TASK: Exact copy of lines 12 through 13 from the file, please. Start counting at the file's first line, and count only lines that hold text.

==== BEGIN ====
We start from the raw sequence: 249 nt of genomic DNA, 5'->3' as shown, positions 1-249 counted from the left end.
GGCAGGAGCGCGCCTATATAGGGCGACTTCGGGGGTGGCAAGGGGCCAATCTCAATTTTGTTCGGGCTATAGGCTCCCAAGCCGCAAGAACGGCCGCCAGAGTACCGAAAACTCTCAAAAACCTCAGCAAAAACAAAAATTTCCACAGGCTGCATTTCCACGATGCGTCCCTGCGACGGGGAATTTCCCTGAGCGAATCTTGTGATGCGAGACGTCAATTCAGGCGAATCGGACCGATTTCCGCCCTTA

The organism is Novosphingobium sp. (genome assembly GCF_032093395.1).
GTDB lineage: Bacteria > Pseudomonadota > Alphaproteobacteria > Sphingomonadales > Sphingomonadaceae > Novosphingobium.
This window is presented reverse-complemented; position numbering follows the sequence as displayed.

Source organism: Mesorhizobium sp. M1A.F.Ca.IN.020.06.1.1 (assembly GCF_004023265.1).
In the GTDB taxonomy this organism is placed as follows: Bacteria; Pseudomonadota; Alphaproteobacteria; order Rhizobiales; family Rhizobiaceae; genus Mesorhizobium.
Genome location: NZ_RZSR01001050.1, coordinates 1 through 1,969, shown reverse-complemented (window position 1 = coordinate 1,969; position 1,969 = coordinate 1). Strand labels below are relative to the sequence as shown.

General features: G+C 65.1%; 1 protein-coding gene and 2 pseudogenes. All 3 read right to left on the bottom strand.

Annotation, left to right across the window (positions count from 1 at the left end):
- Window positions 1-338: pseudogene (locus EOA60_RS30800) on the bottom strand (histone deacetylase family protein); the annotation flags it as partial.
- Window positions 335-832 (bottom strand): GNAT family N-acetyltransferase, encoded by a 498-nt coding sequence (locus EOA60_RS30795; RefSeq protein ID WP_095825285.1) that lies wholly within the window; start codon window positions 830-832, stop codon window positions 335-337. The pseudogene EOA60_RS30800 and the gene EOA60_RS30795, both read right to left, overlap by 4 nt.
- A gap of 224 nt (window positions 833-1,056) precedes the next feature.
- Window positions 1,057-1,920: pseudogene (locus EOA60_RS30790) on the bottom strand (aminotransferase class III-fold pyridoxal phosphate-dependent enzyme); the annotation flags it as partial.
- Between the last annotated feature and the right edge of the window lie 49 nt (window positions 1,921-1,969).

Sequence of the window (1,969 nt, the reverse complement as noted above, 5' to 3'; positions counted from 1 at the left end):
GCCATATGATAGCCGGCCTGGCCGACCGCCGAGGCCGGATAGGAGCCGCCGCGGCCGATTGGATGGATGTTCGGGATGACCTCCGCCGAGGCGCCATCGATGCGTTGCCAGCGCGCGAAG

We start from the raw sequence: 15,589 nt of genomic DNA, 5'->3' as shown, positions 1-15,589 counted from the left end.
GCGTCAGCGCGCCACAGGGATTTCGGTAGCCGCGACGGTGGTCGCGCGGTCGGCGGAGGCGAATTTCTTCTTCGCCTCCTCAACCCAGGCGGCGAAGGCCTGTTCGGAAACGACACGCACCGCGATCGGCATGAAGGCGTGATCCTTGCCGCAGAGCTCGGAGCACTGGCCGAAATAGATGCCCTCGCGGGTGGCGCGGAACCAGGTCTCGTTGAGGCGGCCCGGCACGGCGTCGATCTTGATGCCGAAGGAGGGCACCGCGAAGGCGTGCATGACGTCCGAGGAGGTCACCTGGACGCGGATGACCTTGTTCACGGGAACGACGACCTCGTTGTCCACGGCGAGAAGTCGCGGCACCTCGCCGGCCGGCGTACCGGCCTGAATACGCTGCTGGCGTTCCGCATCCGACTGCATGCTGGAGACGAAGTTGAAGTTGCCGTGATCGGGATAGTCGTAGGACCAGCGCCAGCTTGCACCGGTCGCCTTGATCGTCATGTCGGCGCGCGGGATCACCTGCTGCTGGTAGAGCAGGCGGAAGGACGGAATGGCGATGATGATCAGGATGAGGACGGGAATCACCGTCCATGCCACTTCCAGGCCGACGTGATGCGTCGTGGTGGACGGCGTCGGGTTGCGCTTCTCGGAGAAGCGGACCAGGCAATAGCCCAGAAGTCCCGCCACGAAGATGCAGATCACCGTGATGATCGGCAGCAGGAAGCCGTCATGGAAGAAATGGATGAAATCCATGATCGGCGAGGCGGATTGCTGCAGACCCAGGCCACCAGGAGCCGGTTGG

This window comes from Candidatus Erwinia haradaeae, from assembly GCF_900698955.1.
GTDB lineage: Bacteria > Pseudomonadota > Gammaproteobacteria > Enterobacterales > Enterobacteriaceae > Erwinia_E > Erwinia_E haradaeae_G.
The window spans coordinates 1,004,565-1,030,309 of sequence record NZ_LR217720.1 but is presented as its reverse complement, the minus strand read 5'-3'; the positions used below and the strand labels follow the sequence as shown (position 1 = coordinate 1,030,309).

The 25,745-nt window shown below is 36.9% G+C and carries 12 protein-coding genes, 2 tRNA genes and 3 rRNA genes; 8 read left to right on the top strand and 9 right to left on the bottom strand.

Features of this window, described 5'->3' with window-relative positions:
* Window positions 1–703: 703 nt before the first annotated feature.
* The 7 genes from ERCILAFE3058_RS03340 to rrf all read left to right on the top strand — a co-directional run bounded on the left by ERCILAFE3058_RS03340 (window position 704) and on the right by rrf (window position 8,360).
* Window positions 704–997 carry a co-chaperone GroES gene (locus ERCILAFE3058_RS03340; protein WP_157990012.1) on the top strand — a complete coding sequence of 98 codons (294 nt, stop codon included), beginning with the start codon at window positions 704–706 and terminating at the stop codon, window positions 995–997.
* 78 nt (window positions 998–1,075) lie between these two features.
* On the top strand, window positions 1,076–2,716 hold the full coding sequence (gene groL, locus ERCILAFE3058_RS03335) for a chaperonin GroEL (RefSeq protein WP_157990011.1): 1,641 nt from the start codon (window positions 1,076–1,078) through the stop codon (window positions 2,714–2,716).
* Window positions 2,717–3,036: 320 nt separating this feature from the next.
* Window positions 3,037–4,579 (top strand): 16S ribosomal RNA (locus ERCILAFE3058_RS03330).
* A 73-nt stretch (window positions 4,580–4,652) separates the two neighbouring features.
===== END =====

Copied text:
- Window positions 335-832 (bottom strand): GNAT family N-acetyltransferase, encoded by a 498-nt coding sequence (locus EOA60_RS30795; RefSeq protein ID WP_095825285.1) that lies wholly within the window; start codon window positions 830-832, stop codon window positions 335-337. The pseudogene EOA60_RS30800 and the gene EOA60_RS30795, both read right to left, overlap by 4 nt.
- A gap of 224 nt (window positions 833-1,056) precedes the next feature.